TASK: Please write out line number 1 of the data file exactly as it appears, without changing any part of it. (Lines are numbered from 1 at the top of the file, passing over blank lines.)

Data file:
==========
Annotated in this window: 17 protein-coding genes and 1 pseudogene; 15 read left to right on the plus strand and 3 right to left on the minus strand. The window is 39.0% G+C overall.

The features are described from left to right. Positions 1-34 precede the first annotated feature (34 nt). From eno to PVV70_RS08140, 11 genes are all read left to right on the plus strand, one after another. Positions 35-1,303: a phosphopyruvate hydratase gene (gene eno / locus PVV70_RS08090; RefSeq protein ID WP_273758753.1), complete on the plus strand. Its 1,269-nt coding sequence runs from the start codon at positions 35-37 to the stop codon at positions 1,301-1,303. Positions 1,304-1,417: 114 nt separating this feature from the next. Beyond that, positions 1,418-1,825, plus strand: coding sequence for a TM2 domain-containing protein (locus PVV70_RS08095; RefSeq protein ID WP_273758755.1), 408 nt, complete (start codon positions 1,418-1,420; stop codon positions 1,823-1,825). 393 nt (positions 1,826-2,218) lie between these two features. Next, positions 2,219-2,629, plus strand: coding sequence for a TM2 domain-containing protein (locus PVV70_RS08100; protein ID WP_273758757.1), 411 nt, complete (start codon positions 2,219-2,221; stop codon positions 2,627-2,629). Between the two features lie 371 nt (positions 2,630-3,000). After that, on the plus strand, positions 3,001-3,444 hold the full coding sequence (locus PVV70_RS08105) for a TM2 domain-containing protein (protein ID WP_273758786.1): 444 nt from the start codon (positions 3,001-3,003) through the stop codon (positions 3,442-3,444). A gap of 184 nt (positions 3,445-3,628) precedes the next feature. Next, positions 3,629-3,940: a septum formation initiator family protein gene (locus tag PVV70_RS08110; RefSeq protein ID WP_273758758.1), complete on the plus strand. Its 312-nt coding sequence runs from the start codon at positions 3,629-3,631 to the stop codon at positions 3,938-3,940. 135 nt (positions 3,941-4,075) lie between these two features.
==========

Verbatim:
Annotated in this window: 17 protein-coding genes and 1 pseudogene; 15 read left to right on the plus strand and 3 right to left on the minus strand. The window is 39.0% G+C overall.